My Child Start Weight Training
My Child Start Weight Training

When Should My Child Start Weight Training? Complete Guide

Weight training is associated with numerous benefits for adults. However, the question of whether children should engage in weight training is a hot debate. Determining whether children should start weight training depends on the advice you get. It also depends on the depth of knowledge of weight training.

Most people including those in the medical fraternity hold that pre-pubescent children should not start weight training. The rationale for this argument is that weight training leads to premature bone fusion and consequently leads to irreversible stunt growth.

Additionally, the hormones and body structure of children are not ready to handle the stress that results due to weight training. If children engage in the same strenuous and high-intensity training as adults, they may experience these negative effects. However, there can be special weight training programs meant specifically for children.

The great idea is to develop special strength training for children that would benefit them. This fact proposes that your child should not be subjected to high-intensity power-lifting, bodybuilding, and weight-lifting. When developing a weight training program for your child, you should focus on lighter weights and controlled moves. Even after developing a custom program for your child, you should monitor them during each training session. Monitoring the child ensures safety as well as proper training.

The NSCA and ACSM agree that pre-pubescent children can participate in resistance training. They have formulated standards for childhood strength training.

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Guidelines for Child Strength Training

  • Strength training should only be a part of the child’s exercise regime. This guideline suggests that children should also engage in other activities such as sports and play. Weight training should not be used to substitute these exercises.
  • A child should not engage in maximal or near-maximal lifts. The ACSM recommends that children should lift light weights and high repeats rather than lifting heavy weights.
  • You should supervise your child in all training sessions.
  • You should implement the appropriate safety measures to prevent overuse injuries. The type of safety measure that you establish should be specific to the weight training that you adopt for your child.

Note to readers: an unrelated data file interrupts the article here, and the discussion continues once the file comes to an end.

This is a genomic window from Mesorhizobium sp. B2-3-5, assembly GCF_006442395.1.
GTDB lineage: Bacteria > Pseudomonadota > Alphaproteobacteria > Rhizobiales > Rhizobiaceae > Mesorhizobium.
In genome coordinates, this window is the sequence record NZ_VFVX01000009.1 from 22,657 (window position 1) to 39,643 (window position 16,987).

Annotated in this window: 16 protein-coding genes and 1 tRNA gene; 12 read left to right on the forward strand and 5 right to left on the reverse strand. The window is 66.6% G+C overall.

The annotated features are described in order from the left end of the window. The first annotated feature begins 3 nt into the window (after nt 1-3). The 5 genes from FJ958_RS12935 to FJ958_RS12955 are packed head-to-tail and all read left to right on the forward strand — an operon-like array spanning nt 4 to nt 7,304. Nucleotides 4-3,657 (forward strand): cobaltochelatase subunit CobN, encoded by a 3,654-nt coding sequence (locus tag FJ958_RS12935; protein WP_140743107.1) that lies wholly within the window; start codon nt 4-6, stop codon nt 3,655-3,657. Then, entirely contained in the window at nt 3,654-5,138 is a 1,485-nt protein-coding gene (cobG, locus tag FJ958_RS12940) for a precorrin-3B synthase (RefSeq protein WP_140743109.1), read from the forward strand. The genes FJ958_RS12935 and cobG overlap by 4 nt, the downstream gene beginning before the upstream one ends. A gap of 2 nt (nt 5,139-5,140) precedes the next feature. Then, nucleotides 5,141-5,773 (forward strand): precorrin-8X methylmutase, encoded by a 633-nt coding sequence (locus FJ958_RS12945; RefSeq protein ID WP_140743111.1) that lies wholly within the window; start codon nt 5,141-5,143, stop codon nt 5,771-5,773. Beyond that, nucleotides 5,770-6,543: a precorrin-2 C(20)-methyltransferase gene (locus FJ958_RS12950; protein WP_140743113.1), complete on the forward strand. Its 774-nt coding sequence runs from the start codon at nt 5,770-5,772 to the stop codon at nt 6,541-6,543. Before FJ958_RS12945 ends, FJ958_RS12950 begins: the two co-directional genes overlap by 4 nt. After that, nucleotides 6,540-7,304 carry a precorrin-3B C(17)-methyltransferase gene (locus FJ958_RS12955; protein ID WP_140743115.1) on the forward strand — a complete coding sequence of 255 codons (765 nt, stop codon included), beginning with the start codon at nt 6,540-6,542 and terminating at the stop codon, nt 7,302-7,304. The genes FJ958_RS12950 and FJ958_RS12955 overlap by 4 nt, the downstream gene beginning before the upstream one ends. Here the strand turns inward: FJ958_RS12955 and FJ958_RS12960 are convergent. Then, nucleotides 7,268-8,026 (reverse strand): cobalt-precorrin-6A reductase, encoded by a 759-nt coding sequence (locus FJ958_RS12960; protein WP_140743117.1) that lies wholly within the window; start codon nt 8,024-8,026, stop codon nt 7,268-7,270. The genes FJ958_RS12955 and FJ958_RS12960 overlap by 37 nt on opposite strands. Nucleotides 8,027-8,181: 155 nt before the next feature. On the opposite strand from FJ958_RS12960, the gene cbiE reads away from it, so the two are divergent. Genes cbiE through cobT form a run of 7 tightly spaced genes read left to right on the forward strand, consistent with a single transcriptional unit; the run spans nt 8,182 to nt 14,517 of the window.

Guidelines for Child Strength Training
Guidelines for Child Strength Training

What Benefits Do Children Get From Weight Training?

When contacted properly weight training can offer children various benefits. Training sessions for children should be supervised, censored, and free from competition. The session should only focus on offering the child benefits. If your child adheres to the guidelines proposed by NSCA and ACSM they may realize these benefits.

  • Strong bones
  • Protection of the joints and muscles linked to other activities
  • Better cardiorespiratory function
  • Improved performance in sports and other exercises
  • Increased muscle endurance and strength

Weight Training Guidelines for Children

When Should My Child Start Weight Training

Apart from the suggestions offered by NSCA and ACSM, you should consider the following guidelines when considering weight training for your child.

  • Ensure your child masters the basics of the weight training program. Focus on one or two movements at a time. Let the child practice the movements until they have fully mastered them. You should not overwhelm the child with numerous movements since they tend to forget and it can result in injuries.
  • Training your child to combine moves. After your child masters the basics, train them how to combine various movements. However, ensure the child combines the right movements and continues training them until they can do it correctly without instructions.
  • Do not expose your child to most gym machines. Gym machines including leg press, chest fly, and leg extension make the children work through unnatural movements. They are also strenuous and can impact the child negatively. Thus, instruct your child to stay away from these machines.
  • Keep track of the weight as your child continues to master weight training. You may be tempted to load excess weight since your child has mastered the basics. Remember heavyweight can harm your child even when they have mastered all the basics. You will want to avoid injuries at all costs when your child engages in weight training. Remember to adhere to the rule of lighter weight with many repeats.
  • Try different training equipment. Since your child is not ready to choose the kind of equipment they want to train with, simply try different machines. You will want to try only the machines that are of low intensity and cause no harm to your child.

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